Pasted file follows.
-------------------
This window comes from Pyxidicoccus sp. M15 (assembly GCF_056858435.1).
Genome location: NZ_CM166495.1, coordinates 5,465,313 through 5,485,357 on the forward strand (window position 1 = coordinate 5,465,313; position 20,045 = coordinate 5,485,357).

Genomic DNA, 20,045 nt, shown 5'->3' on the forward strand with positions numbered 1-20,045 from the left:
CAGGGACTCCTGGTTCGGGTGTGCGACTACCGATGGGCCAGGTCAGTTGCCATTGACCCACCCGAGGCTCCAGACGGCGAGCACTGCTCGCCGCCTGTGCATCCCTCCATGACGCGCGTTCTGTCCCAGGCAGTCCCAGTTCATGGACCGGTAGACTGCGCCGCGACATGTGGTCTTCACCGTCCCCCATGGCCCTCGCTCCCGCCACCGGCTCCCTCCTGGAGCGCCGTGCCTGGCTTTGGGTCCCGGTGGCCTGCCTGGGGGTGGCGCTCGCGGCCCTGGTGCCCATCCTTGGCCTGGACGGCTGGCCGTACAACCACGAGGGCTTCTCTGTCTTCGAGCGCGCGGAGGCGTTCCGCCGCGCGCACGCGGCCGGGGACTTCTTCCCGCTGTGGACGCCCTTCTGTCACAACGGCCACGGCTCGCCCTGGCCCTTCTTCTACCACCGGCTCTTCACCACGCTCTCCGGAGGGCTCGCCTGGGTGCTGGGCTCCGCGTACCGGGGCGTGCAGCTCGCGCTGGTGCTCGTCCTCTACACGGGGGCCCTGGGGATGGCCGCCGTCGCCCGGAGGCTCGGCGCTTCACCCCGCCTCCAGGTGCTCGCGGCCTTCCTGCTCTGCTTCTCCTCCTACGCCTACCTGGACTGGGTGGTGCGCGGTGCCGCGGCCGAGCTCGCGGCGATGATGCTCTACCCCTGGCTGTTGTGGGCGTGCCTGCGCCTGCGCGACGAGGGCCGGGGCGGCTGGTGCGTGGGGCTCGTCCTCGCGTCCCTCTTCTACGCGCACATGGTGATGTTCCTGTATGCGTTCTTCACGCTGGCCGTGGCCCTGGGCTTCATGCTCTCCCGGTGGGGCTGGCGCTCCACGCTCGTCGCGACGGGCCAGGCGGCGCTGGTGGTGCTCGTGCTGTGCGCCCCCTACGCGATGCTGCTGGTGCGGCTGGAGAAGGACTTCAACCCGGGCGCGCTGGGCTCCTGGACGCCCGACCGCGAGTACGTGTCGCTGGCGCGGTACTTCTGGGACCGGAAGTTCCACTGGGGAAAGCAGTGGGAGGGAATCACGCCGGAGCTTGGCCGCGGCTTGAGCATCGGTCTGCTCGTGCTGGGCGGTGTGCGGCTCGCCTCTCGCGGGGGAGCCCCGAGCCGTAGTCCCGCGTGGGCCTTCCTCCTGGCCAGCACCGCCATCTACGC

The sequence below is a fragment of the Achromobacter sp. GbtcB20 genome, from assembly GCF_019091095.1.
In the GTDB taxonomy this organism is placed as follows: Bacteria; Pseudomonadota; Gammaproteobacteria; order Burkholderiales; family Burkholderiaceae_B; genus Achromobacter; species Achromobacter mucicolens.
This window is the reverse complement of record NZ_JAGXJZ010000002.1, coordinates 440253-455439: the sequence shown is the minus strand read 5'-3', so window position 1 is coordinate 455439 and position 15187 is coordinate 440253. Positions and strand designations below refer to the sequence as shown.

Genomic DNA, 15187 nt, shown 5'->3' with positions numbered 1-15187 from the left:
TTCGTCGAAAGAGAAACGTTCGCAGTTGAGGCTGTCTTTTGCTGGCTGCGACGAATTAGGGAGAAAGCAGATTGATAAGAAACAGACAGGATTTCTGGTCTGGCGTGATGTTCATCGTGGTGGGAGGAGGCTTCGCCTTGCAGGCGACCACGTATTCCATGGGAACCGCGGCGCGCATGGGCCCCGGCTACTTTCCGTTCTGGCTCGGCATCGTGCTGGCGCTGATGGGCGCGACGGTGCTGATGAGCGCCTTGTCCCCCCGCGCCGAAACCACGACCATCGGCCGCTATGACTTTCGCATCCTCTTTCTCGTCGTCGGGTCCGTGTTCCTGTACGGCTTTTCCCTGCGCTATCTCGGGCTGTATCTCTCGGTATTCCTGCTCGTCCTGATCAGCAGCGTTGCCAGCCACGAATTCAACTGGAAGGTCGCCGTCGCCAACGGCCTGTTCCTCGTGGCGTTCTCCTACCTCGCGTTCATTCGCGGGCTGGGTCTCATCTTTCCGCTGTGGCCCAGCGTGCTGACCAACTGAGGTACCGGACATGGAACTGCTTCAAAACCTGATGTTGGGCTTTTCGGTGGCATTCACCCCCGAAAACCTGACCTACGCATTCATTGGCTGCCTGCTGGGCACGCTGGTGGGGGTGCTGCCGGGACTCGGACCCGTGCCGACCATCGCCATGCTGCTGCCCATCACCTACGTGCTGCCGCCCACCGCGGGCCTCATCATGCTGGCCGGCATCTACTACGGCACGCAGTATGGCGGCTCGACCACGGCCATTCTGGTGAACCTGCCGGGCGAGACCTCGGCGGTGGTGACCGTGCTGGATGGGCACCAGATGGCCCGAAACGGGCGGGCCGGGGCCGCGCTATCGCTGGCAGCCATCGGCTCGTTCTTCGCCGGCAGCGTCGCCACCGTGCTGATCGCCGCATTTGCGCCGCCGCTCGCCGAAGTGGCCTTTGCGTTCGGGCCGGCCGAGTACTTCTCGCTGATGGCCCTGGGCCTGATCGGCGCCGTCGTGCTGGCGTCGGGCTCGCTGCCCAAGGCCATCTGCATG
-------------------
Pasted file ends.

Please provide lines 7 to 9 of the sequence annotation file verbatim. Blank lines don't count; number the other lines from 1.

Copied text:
This window is the reverse complement of record NZ_JAGXJZ010000002.1, coordinates 440253-455439: the sequence shown is the minus strand read 5'-3', so window position 1 is coordinate 455439 and position 15187 is coordinate 440253. Positions and strand designations below refer to the sequence as shown.

Genomic DNA, 15187 nt, shown 5'->3' with positions numbered 1-15187 from the left:
TTCGTCGAAAGAGAAACGTTCGCAGTTGAGGCTGTCTTTTGCTGGCTGCGACGAATTAGGGAGAAAGCAGATTGATAAGAAACAGACAGGATTTCTGGTCTGGCGTGATGTTCATCGTGGTGGGAGGAGGCTTCGCCTTGCAGGCGACCACGTATTCCATGGGAACCGCGGCGCGCATGGGCCCCGGCTACTTTCCGTTCTGGCTCGGCATCGTGCTGGCGCTGATGGGCGCGACGGTGCTGATGAGCGCCTTGTCCCCCCGCGCCGAAACCACGACCATCGGCCGCTATGACTTTCGCATCCTCTTTCTCGTCGTCGGGTCCGTGTTCCTGTACGGCTTTTCCCTGCGCTATCTCGGGCTGTATCTCTCGGTATTCCTGCTCGTCCTGATCAGCAGCGTTGCCAGCCACGAATTCAACTGGAAGGTCGCCGTCGCCAACGGCCTGTTCCTCGTGGCGTTCTCCTACCTCGCGTTCATTCGCGGGCTGGGTCTCATCTTTCCGCTGTGGCCCAGCGTGCTGACCAACTGAGGTACCGGACATGGAACTGCTTCAAAACCTGATGTTGGGCTTTTCGGTGGCATTCACCCCCGAAAACCTGACCTACGCATTCATTGGCTGCCTGCTGGGCACGCTGGTGGGGGTGCTGCCGGGACTCGGACCCGTGCCGACCATCGCCATGCTGCTGCCCATCACCTACGTGCTGCCGCCCACCGCGGGCCTCATCATGCTGGCCGGCATCTACTACGGCACGCAGTATGGCGGCTCGACCACGGCCATTCTGGTGAACCTGCCGGGCGAGACCTCGGCGGTGGTGACCGTGCTGGATGGGCACCAGATGGCCCGAAACGGGCGGGCCGGGGCCGCGCTATCGCTGGCAGCCATCGGCTCGTTCTTCGCCGGCAGCGTCGCCACCGTGCTGATCGCCGCATTTGCGCCGCCGCTCGCCGAAGTGGCCTTTGCGTTCGGGCCGGCCGAGTACTTCTCGCTGATGGCCCTGGGCCTGATCGGCGCCGTCGTGCTGGCGTCGGGCTCGCTGCCCAAGGCCATCTGCATG